In Vivo Transfection into Mouse/Rat Muscle, Skin, Joint, Cartilage, Tumor and Others by Electroporation

In Vivo Transfection into Mouse/Rat Muscle, Skin, Joint, Cartilage, Tumor and Others by Electroporation


CRISPR/Cas9 transfection into mouse muscle by in vivo electroporation

Establishment of CRISPR gene repair evaluation system using eGFP KO mice

Figure 1: eGFP gene repair in eGFP KO mouse muscle.

eGFP fluorescence in eGFP KO mouse muscle with attempted eGFP gene repair. Samples No. 1-3 are independent individuals.

To establish an in vivo gene repair evaluation system in muscle, we first investigated transfection conditions using an experimental system in which eGFP expression plasmids were introduced into wild-type mice.

As a result, we found that eGFP fluorescence could be confirmed in muscle with relatively good reproducibility by electroporation with the NEPA21 (Nepa Gene Co, Ltd.), followed by injection of a nucleic acid solution (100 µl) at a depth of 1.5 to 3.5 mm from the epidermis using a CUY568-4-0.5 needle array electrode (Nepa Gene Co., Ltd.), 30 minutes after administration of hyaluronidase.

Next, we examined whether the eGFP gene is repaired in the muscle of eGFP KO mice by direct transfection of CRISPR/Cas9-related nucleic acid.

We found that green fluorescence was observed in the muscles of all individuals, although the extent of fluorescence varied among individuals (Figure 1).


In courtesy of Dr. Hiromi Miura、 Department of Molecular Life Sciences, Basic Medical Science and Molecular Medicine, Tokai University School of Medicine

The Uehara Memorial Foundation Research Report (Volume 31, 2017)

Gene transfer into muscle by In Vivo electroporation

Injection of plasmid DNA into muscle

In Vivo Eletroporation

Electric pulses were delivered using an electric pulse generator (NEPA21 or CUY21; Nepa Gene Co.,Ltd.). Electrodes consisted of a pair of stainless steel needles of 5 mm in length and 0.4 mm in diameter, fixed with a distance (gap) between them of 3 mm or 5 mm (Nepa Gene Co.,Ltd.)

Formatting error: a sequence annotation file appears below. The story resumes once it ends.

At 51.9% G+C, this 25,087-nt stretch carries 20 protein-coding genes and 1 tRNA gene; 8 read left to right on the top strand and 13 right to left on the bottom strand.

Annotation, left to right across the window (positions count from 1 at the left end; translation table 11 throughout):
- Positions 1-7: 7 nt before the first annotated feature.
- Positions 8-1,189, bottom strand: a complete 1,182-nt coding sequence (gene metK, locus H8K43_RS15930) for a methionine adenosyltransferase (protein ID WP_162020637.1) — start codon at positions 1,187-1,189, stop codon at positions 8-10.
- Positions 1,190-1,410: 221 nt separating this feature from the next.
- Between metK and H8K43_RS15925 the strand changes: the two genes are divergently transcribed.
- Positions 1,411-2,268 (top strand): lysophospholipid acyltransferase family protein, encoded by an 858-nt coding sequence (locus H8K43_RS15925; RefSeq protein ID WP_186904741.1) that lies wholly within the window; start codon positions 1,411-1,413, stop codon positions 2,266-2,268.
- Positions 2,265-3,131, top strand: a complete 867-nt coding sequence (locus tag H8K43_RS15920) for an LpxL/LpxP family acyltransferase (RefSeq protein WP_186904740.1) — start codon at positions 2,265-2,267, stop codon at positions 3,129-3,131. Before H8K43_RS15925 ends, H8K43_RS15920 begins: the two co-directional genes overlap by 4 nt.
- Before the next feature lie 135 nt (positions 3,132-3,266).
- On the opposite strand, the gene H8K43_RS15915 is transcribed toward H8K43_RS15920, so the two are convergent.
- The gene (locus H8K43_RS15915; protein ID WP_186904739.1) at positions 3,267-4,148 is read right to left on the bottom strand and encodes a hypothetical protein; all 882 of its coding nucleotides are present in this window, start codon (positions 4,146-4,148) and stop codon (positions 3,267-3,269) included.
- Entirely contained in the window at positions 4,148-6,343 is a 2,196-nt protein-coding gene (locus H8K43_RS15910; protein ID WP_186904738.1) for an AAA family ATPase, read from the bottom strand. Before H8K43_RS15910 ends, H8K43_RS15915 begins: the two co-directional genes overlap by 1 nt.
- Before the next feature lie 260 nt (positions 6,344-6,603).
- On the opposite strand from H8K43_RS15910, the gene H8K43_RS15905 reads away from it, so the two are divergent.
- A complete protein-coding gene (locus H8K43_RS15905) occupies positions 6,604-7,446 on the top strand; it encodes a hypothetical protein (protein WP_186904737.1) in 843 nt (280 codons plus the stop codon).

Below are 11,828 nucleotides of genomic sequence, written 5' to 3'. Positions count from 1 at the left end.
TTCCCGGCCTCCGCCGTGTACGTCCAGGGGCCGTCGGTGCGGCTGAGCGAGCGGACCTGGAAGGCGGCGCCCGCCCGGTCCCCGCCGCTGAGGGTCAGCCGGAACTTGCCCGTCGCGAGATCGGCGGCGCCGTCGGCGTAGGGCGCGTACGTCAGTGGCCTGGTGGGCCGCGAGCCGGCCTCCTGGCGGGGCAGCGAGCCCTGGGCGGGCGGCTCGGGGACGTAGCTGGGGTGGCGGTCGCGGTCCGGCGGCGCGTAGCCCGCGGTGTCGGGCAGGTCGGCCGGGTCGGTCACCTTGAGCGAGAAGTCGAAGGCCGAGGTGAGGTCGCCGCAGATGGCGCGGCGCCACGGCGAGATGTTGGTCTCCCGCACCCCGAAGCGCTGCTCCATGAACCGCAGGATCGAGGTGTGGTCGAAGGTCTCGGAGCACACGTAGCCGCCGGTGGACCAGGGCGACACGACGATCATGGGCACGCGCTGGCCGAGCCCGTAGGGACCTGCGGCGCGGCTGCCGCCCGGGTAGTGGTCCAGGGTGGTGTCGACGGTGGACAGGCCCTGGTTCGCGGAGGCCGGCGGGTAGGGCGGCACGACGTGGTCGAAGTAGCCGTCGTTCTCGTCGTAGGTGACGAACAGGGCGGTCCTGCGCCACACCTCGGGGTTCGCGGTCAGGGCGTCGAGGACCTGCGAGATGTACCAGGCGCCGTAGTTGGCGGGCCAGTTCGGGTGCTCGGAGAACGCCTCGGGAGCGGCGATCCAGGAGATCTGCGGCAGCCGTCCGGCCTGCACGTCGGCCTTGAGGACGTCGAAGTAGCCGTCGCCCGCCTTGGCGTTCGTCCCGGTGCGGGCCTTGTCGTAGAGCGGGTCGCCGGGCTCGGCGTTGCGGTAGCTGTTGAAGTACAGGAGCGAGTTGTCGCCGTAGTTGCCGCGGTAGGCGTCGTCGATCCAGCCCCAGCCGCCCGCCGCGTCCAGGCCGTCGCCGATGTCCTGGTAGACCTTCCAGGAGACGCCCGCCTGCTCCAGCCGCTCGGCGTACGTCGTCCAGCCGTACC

Intramuscular DNA Injection
Anesthetize mice by intraperitoneal injection of 0.01 ml/g body weight of 6 mg/ml pentobarbital sodium solution. Inject the tibialis anterior muscles with 50 µg of purified closed circular DNA of pCAGGS-lacZ plasmid at 1.5 µg/µl in PBS using an insulin syringe with a 27-gauge needle.


Electroporation In Vivo
Insert a pair of electrode needles into the muscle to a depth of 5 mm to encompass the DNA injection sites. Deliver electric pulses using an electric pulse generator. Three 50-msec-long pulses of the indicated voltage (50-100 V) followed by three more pulses of the opposite polarity are administered to each injection site at a rate of one pulse per sec.


β-galactosidase Expression
Five days after DNA transfer, the expression of the lacZ gene is visualized by X-gal staining for -galactosidase activity

Whole muscle with electroporation

Whole muscle without electroporation

Transverse section with electroporation

Transverse section without electroporation

X-gal Staining

The tibialis anterior muscles were fixed in cold 4% paraformaldehyde in PBS for 3 h, then washed in PBS for 1 h, and stained at 37°C for 18 h in the presence of 1mM X-gal to detect E. coli β-galactosidase activity.

For transverse sections, muscles were embedded in O.C.T. compound and frozen in dry ice-acetone.

Serial sections (15μm thick) were sliced with a cryostat and placed on slide glasses coated with 3-amino-propyltriethoxysilane.

The slices were fixed in 1.5% glutaraldehyde for 10 min at room temperature and then washed three times in PBS.

Samples were then incubated at 37°C for 3 h in the presence of 1 mM X-gal.

The muscle sections were counterstained with eosin. The control muscle (without electropulsation) showed only a small number of stained muscle fibers.

Electroporation increased both the number of positively stained muscle fibers and the density of staining.


Jun-ichi Miyazaki, Division of Stem Cell Regulation Research, G6 Osaka University Medical School
*Nature Biotechnology, Volume 16, Number 9, Pages 867-870, September 1998

Epidermis-Targeted Gene Transfer Using In Vivo Electroporation

1: Tweezers w/Variable Gap 3 Needle Fork & Stainless Steel Rectangle Plate Electrode, 5mm x 10mm (CUY663-5X10: NEPA GENE)


2: Pulse generator (CUY21 EDIT Square Wave Electroporator: NEPA GENE).


beta-Galactosidase expression on d 1 (A) and d 7 (B) after the pCAGGS-lacZ transfer with electroporation at 18V.
beta-Galactosidase was expressed in the upper most cell layers (horny, granular, and prickle cell layers) of the epidermis on d 1 (A), and in the subcutaneous muscle layer on d 7 (B).
Magnification: (A) x 250, (B) x 70

Hiroki Maruyama, Division of Clinical Nephrology and Rheumatology, Niigata University Graduate School of Medical and Dental Sciences

*Epidermal Cells Methods and Protocols, Series: Methods in Molecular Biology, Volume 289, Pages 431-436, October 2004



Drug Delivery and Transfection

Electro Cell Fusion

Fluorescent Staining

Single-Cell/Micro-Particle Transfer

Cell Freezing

Mechanical Vibration